December 22, 2010


An Advent Conversation with James V. Schall, S.J. (Ken Masugi, December 20, 2010, Claremont Institute)

Ken Masugi: Congratulations on the publication of your thirty-second book, The Modern Age (South Bend: St. Augustine's Press). How does this book differ from others of the same title?

James V. Schall: Thank you. I read somewhere once that any author, no matter how many books he produces, mostly says the same thing. There is truth in that. This is why you can usually tell that the same author abides through all of his books. The title, as I mentioned in the text, is the title also of a famous ISI journal, founded by Russell Kirk in 1957, in which I have written myself. One thinks too of Romano Guardini's The End of the Modern World, Charles Taylor's A Secular Age, and Leo Strauss' felicitous phrase, "the modern project." Actually, if you check Google, you would be astonished at the variety of things that are labeled "modern age"—tobacco, musical groups, hairstyles, learned books, a move with Joan Crawford. Lots of folks want to get into the modern age, get out of it, or figure out what in blazes it is!

But I think it incumbent on everyone who thinks on these things to come to terms with what he means by "modern times" or "the modern age." So with this book, I further reflect on issues that I have taken up before. The title of Chapter 3 of At the Limits of Political Philosophy was "What Is Modernity?" Though the term has origins in literature and theology, it is of particular importance to political philosophy to grasp clearly the intellectual relationships of classical, medieval, and modern philosophy. I always write with Gilson's Unity of Philosophic Experience in the background of my mind. That is, ideas can be related to each other in content even when they seem far apart in time.

The efforts of Strauss and Eric Voegelin to argue that the classics were needed to save us from modern turns shocked many. But Strauss and Voegelin had a point with which we still have not sufficiently come to terms, the suspicion that something is inherently disordered about our modern souls. As Robert Sokolowski showed in his Phenomenology of the Human Person, we need to rediscover the basics of philosophy itself, not just its history, not just modern philosophy, as if modern philosophy is intelligible without reference to classical or medieval philosophy. We need actively to think them all through in our own minds, before we can further understand what and where we are.

The feeling that we have taken a radically wrong turn pervades our culture. We are, none the less, unwilling to take a cold look at what we have brought about precisely because we do not want to admit that the turn, in spite of some good things, was wrong at its core. That would require a change in the way we live. It is all, as I like to say, in Aristotle, the rejection of who, as Henry Veatch remarked, was at the founding of the modern age. Aristotle hovers over any return home.

KM: You maintain that "The modern age is characterized by the claim that man can propose his own final end, can decide the content of his own happiness." No doubt, in a manner he can do this, but is what he defines worth having?

JVS: Your question—"Is it worth having?"—in its own way, brings out the central theme of this book. Indeed, this "Is it worth having?" theme is why Benedict XVI's encyclical, Spe Salvi, is so fundamental for understanding the nature of political philosophy. We have had intimations all along from Nietzsche to Bury to Voegelin that the modern world is not nearly as "secular" in inspiration as it pretends to be. Rather it is an effort to accomplish the lofty goals that were found in the revelational tradition by means other than suggested there. Without this elevated background, our political ideologies and enthusiasms would simply never have happened.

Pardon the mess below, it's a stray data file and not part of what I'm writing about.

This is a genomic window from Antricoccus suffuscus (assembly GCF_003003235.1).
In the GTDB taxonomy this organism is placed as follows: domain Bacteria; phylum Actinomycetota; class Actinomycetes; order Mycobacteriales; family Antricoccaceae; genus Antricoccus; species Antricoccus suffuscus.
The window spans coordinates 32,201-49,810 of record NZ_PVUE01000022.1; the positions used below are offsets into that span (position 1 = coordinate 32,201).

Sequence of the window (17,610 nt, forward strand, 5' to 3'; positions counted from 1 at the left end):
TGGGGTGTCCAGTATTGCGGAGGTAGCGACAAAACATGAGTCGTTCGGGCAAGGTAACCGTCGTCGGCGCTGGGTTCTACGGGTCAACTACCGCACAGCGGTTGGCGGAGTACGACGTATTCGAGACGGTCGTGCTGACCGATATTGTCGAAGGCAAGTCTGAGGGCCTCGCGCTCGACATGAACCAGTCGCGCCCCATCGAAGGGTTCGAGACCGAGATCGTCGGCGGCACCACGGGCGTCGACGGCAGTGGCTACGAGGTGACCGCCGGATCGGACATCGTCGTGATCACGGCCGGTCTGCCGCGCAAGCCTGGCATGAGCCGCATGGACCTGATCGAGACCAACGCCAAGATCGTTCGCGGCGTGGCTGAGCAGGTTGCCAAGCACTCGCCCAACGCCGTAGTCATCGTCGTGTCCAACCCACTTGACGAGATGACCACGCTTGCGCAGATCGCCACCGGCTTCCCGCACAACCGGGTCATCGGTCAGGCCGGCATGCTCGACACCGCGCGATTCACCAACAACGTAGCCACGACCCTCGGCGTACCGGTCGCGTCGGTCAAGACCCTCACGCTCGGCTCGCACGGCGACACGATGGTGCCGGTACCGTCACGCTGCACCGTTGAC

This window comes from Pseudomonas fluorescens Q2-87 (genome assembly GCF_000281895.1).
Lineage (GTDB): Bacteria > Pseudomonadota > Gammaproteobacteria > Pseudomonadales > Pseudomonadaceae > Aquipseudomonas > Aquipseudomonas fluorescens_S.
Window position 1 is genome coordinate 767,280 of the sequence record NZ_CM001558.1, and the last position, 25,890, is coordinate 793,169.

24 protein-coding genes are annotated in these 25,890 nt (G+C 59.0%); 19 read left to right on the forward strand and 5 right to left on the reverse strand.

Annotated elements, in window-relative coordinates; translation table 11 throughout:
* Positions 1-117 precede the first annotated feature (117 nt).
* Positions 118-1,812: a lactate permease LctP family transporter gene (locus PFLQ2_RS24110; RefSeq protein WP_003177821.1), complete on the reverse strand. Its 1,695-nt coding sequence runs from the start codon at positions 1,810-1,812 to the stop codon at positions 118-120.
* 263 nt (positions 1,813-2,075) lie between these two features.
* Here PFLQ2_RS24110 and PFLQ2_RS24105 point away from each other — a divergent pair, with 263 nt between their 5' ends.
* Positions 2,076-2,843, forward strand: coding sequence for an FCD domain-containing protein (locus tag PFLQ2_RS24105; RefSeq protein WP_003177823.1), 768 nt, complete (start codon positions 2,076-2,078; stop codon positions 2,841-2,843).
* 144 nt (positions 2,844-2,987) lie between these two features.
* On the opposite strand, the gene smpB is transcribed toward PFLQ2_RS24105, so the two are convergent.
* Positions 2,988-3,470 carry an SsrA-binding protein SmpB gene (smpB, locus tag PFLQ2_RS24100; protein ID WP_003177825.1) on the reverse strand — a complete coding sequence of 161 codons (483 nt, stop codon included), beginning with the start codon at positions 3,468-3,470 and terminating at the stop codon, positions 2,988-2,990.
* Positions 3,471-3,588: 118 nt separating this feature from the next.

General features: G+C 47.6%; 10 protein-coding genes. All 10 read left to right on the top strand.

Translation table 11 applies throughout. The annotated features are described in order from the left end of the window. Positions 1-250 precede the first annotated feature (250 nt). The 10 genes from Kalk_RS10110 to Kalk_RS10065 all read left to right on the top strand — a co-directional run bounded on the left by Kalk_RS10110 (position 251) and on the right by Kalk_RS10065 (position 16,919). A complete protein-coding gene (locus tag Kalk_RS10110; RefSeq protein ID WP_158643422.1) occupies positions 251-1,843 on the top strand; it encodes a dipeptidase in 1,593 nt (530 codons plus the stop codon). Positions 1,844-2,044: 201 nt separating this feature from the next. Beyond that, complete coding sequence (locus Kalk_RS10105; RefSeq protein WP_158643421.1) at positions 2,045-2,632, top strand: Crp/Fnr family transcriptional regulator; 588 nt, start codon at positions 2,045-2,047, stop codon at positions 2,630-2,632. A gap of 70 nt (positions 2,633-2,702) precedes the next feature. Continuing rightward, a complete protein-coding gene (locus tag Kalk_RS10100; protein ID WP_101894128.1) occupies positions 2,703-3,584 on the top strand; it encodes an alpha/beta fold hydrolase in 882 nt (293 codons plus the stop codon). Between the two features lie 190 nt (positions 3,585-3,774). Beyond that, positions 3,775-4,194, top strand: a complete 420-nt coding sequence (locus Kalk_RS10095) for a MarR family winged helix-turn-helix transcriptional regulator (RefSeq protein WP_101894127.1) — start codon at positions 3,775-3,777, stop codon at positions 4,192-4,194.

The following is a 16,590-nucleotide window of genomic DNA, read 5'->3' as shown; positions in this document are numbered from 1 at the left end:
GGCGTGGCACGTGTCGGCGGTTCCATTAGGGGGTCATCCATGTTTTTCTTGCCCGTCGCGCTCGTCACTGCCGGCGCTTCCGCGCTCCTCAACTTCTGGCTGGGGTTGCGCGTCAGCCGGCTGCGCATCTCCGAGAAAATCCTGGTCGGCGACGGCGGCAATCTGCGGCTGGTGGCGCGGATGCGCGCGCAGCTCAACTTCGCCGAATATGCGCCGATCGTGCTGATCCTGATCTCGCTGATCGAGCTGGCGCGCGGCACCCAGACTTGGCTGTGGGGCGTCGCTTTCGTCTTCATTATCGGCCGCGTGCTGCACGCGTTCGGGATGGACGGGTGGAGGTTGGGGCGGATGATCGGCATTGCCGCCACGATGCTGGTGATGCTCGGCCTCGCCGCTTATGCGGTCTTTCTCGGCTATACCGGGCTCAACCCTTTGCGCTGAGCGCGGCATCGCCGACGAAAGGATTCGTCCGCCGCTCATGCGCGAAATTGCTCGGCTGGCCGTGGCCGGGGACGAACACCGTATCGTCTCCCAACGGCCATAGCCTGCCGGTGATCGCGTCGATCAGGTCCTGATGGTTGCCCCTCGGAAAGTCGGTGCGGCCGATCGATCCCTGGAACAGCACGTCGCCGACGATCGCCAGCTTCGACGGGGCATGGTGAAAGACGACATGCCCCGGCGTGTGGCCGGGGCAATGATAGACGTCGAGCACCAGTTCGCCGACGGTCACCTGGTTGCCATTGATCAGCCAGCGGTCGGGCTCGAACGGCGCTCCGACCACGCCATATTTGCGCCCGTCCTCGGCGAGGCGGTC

KM: You proceed to show how such ambition leads to corruption of human reason and an assertion of divinity. This is what Voegelin called Gnosticism. Strauss, you argue, "notes that the elevated understanding of human nature from revelation remained even when its means of achievement were politicized."

JVS: Yes, the fundamental "corruption" of the human intellect is based on the assumption that nothing is found in the universe to which our minds are related. Gnosticism is what follows, namely, the use of our own practical intellects to propose what the world and our lives within it should look like. The Gnostic mind has nothing to "conform to" but itself.

The Strauss remark—similar things can be found in Voegelin—is extraordinarily perceptive. Quiet like Benedict, Strauss sees that the ends of everlasting life in happiness are proposed in Christian revelation. Their achievement requires grace. But their accomplishment is not to be found in this world. Yet, when faith is gone, these elevated ends remain demanding a "practical" response. The optimism of progress or utopianism ultimately comes from this forgotten grace's original addendum, as it were, to nature. Christianity in this sense has not been rejected. It has been relocated with a motivating force no longer dependent on faith, prayer, and good works. It depends rather on the technical/biological transformation of man and polity so that such ends are now produced in this world by man himself, by his "science." This is, as you put it, "an assertion of divinity."

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Posted by Orrin Judd at December 22, 2010 5:56 AM
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